Publishers Hire Top Gamers to Live-Stream New Releases

To draw attention to their new video game releases, major publishers such as Electronic Arts, Activision Blizzard, Ubisoft Entertainment and Take-Two Interactive are paying top-tier gamers to play their new releases live online. Talent and marketing agencies report that these companies can pay the most popular gamers as much as $50,000 per hour to do so. On September 13, Take-Two will pay gamers to live-stream its new release “Borderlands 3,” and again for its October 4 release of “Tom Clancy’s Ghost Recon Breakpoint.” Continue reading Publishers Hire Top Gamers to Live-Stream New Releases

Apple Continues Push into Services With Subscription Plans

Apple is reportedly planning a new subscription service that would serve like a Netflix for games, according to people familiar with the initiative. The company began private meetings with game developers during the second half of last year. Insiders suggest Apple has also discussed potential publishing partnerships that could provide the tech giant with control over distribution, marketing and other areas. Plans are believed to be in the early stages and details, including cost of a possible subscription service, are not yet available. Meanwhile, Apple has also been working on subscription video and magazine services. Continue reading Apple Continues Push into Services With Subscription Plans

Verizon and Amazon Planning New Services to Stream Games

Streaming games are in the news, with Verizon in alpha tests of its Verizon Gaming, reportedly currently running on the Nvidia Shield set-top box and, eventually, Android smartphones. Verizon Gaming can be played using a paired Xbox One controller. Verizon has been recruiting players for its alpha test of the service, which offers 135 games. On the heels of Razer announcing it would integrate Amazon Alexa into its gaming platform, The Information revealed that Amazon is now developing its own streaming game service. Continue reading Verizon and Amazon Planning New Services to Stream Games

Epic’s New Game Store Poses Threat to Steam’s Dominance

During The Game Awards last week, Epic Games debuted a new digital marketplace that offers a favorable 88/12 percent revenue split to game creators. By opening a new marketplace, the company may be establishing a game store competitor to Valve’s Steam, which has dominated PC game distribution for over ten years. Epic chief executive Tim Sweeney has also pledged to better support creators. Although the store’s first list of games is small, it will be part of Epic Launcher, the software required to update and play “Fortnite.” Continue reading Epic’s New Game Store Poses Threat to Steam’s Dominance

Google, Microsoft Target Triple-A Games via Cloud Streaming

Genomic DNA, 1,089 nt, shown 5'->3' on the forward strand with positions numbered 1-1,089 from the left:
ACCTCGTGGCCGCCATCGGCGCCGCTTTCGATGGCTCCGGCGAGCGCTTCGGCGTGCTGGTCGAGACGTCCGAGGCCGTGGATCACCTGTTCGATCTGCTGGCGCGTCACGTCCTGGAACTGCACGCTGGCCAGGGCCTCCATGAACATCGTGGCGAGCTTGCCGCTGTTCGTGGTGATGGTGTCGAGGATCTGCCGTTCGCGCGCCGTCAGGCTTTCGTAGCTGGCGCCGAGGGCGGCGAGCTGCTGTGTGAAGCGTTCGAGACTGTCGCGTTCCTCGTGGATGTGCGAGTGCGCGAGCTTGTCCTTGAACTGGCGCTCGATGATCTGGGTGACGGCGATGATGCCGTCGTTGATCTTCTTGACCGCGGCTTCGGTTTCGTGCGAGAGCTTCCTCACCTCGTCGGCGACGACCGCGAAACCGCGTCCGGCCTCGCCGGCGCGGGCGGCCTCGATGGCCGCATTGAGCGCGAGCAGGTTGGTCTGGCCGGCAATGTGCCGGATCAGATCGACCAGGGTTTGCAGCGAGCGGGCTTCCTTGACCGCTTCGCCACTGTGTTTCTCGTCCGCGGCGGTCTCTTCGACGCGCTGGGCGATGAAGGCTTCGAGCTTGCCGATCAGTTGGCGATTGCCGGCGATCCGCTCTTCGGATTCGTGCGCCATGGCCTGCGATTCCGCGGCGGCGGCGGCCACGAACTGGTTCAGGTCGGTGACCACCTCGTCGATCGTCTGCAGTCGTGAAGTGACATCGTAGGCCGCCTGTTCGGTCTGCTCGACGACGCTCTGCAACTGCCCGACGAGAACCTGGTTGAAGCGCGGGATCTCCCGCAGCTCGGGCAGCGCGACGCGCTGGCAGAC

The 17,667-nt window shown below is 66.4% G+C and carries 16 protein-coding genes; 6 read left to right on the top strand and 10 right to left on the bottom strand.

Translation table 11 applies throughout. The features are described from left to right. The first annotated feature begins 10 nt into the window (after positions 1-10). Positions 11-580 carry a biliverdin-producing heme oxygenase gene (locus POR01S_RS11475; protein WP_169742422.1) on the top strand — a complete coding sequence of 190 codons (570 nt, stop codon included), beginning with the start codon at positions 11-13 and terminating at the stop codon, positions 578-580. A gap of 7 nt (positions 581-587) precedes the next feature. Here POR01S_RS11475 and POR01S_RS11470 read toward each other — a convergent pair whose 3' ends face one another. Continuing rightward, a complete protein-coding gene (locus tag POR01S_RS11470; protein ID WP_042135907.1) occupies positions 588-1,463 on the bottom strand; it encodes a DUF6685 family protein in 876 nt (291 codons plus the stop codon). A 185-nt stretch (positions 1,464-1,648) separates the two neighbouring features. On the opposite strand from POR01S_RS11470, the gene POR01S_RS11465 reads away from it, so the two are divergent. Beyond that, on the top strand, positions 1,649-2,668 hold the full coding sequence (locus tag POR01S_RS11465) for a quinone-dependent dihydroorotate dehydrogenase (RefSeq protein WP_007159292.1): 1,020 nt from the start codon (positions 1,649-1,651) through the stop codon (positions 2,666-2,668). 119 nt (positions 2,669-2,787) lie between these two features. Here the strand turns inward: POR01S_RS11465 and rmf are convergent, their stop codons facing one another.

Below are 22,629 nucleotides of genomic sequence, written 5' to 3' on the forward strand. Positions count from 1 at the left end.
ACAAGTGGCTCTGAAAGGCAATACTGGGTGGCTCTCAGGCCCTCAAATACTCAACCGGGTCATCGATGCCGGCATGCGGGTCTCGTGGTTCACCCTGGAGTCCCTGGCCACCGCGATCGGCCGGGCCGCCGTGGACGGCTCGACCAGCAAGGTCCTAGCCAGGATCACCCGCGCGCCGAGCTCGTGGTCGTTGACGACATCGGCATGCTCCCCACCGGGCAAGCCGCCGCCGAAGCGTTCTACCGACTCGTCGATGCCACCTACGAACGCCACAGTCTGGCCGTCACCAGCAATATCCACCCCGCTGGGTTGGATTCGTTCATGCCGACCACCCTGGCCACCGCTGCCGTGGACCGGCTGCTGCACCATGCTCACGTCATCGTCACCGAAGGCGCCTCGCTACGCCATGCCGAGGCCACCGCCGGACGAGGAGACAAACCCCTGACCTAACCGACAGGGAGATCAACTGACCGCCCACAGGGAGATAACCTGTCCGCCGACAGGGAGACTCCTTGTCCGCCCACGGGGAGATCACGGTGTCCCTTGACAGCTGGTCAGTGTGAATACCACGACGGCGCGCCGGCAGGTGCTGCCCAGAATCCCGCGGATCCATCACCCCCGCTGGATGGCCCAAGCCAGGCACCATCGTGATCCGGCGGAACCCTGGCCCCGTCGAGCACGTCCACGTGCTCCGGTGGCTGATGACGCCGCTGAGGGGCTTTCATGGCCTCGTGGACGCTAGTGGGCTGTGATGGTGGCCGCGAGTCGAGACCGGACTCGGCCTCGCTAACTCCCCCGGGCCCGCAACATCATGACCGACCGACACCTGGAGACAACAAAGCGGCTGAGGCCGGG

Microsoft and Google are engaged in efforts to enable people to play triple-A games — the most visually complex, big budget games — on devices that are not connected to the Internet, without expensive specialized hardware. The two tech behemoths join game developer Electronic Arts in this 10+year push to allow gamers to stream from the cloud, anytime and anywhere, attracting those who don’t want to buy game consoles or high-end PCs. The move might also tempt existing gamers to play more and spend more time and money. Continue reading Google, Microsoft Target Triple-A Games via Cloud Streaming

EA Announces New AI-Powered, Cloud-Native Gaming Tech

Electronic Arts unveiled Project Atlas, its “cloud-native gaming” technology, via a Medium blog post by chief technology officer Ken Moss. Although he did not say when it would be fully deployed and functional, Moss described Project Atlas as designed to “harness the massive power of cloud computing and artificial intelligence and putting it into the hands of game makers in a powerful, easy to use, one-stop experience.” The game engine combines rendering, game logic, physics, animation, audio, and more. Continue reading EA Announces New AI-Powered, Cloud-Native Gaming Tech

Electronic Arts to Launch Subscription Service for PC Games

Electronic Arts has embraced a subscription model for its latest PC games, following similar moves by Sony and Microsoft to offer older games via subscription. EA’s Origin Access Premier, to debut this summer, will give full access to more than 100 of its games and some other publishers’ titles, for $15 per month or $100 annually. Ordinarily, games such as “Battlefield V” and “FIFA 19” cost $60 each. Electronic Arts comes in second after Activision Blizzard, the biggest U.S. video game publisher. Continue reading Electronic Arts to Launch Subscription Service for PC Games

Page 1 of 41234